Should mom or dad be driving? What you can do
The privilege of driving -- and it is a privilege, not a right -- should be based on physical and mental capacity and not simply age. There are plenty of 90-year-olds who do fine behind the wheel.
But the average age at which Americans stop driving is around 85 -- and even if they don't stop, it's time to start planning for a life without wheels. As the child of an elder parent, you may be dreading this conversation with mom or dad because it's hard to convince someone you care about to give up the independence that comes with having a driver's license. However, it may save your loved one's life -- or someone else's.
In Illinois, older drivers are subject to certain restrictions:
• Drivers age 75 and older may not renew their licenses by mail
• Those ages 81 through 86 must renew their licenses every two years.
• Drivers age 87 and older must renew their licenses every year.
• Vision tests are required at every renewal, or the driver can provide an eye doctor's evaluation of their vision.
A temporary law signed into effect in December raised the age for annual driving tests from 75 to 79. The effects will be studied by the Secretary of State before it's decided whether to make the change permanent. The temporary law expires in October of this year.
So what can you do if you think mom or dad should be off the road? Here are some rules of the road.
Evaluate their driving routines. Do they only go to familiar places in the daytime? Do they stay off the expressways? If they aren't driving much and only to places they know, perhaps that's a reason to let them drive a little longer.
Let them drive you somewhere. Are they using their signals, not braking heavily or having close calls, obeying speed limits and signs and turning their heads to check their blind spots? If you find yourself hitting the "imaginary brake" on the passenger side, it may be time to take action.
Encourage them to take a safety course. Safe-driving classes for seniors are offered by AARP and the Illinois Secretary of State, which runs Rules of the Road refreshers at senior centers around the region. Check the schedule at www.ilsos.gov/services/services_for_seniors. Recent safe-driving classes may reduce their insurance rates.
If you have concerns, talk to your parent's doctor (assuming you have their permission to do so). An Illinois law mandates that doctors must inform patients of their responsibility to notify the Secretary of State of any medical conditions that may affect their abilities to drive safely within 10 days of becoming aware of those conditions. Drivers who are required to report their medical conditions must also complete a medical report form every time they renew their licenses.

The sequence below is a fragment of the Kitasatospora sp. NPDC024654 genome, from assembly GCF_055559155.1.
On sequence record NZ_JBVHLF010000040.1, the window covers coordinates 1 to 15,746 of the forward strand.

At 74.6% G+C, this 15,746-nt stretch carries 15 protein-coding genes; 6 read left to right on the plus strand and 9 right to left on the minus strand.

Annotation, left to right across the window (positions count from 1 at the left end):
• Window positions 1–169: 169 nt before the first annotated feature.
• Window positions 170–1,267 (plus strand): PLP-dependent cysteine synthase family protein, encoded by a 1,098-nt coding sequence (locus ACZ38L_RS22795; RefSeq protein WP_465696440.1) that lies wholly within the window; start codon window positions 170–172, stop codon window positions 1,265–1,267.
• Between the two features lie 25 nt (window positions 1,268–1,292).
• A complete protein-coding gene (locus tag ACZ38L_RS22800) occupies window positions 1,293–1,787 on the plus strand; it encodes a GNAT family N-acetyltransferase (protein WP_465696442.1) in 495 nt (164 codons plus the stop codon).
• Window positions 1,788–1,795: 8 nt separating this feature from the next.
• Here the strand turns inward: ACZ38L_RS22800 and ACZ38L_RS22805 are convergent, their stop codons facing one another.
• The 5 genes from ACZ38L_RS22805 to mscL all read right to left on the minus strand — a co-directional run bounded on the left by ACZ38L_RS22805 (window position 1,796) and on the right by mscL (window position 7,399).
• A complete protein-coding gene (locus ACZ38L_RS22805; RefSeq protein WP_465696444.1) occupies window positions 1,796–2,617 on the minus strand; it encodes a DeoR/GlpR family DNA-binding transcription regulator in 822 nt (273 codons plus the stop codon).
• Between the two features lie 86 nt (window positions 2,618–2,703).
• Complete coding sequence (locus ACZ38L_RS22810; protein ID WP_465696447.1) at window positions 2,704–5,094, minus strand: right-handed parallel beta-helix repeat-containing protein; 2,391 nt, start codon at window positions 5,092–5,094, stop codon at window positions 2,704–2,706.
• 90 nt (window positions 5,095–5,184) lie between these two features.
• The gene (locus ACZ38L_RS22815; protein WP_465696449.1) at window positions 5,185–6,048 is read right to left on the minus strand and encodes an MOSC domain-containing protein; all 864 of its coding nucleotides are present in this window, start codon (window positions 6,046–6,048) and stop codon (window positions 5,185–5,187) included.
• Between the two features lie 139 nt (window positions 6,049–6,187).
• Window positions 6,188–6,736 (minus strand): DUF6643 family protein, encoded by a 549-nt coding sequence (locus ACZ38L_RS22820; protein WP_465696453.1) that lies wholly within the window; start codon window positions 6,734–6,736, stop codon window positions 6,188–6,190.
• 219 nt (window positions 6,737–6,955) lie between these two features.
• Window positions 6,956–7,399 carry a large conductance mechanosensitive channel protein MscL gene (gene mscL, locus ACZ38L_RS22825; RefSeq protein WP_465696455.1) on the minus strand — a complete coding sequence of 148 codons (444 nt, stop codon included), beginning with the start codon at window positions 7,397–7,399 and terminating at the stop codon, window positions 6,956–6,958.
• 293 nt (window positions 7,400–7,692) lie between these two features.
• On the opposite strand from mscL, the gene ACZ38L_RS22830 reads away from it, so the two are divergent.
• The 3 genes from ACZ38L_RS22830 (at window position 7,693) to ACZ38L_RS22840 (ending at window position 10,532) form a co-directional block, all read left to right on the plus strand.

Their eye doctor may also recommend restrictions, such as driving only during the day.
Does your parent have dementia? A diagnosis of dementia doesn't mean someone has to stop driving immediately, but have the "it's time to stop driving" conversation early, before there's an accident because they can't appreciate the seriousness of their condition.
Is it time? What to do
When you believe it's time for them to hang up the keys, here are a few tips for having a successful conversation.
Talk one-on-one. If mom or dad doesn't feel like the family's ganging up on them, they may be more open to listening.
Have the facts. Simply asserting "you're not a safe driver anymore" is likely to be met with denial and resistance. This is where the knowledge you gain by riding with them will help.
Make the alternatives sound attractive. Just think of the money they'll save by not having to maintain a car, buy gas and pay for car insurance! You can show them how easy it is to use Uber or Lyft and investigate other transportation options -- including you.
Finally, put yourself in your mom or dad's shoes. How would you want your children to talk to you about your driving?
Senior drivers, take note
I've addressed this article mostly to children of senior drivers, but this message is for those seniors: Ask your child to let you know when they think you're no longer able to drive safely. This makes it your decision, and it shifts the burden of "the conversation" from them to you -- where it really belongs.
• Teri Dreher is a board-certified patient advocate. A critical care nurse for 30+ years, she is founder of NShore Patient Advocates (www.NorthShoreRN.com). Her new book, "How to Be a Healthcare Advocate for Yourself & Your Loved Ones," is now available on Amazon. She is offering a free phone consultation to Daily Herald readers; call her at (847) 612-6684.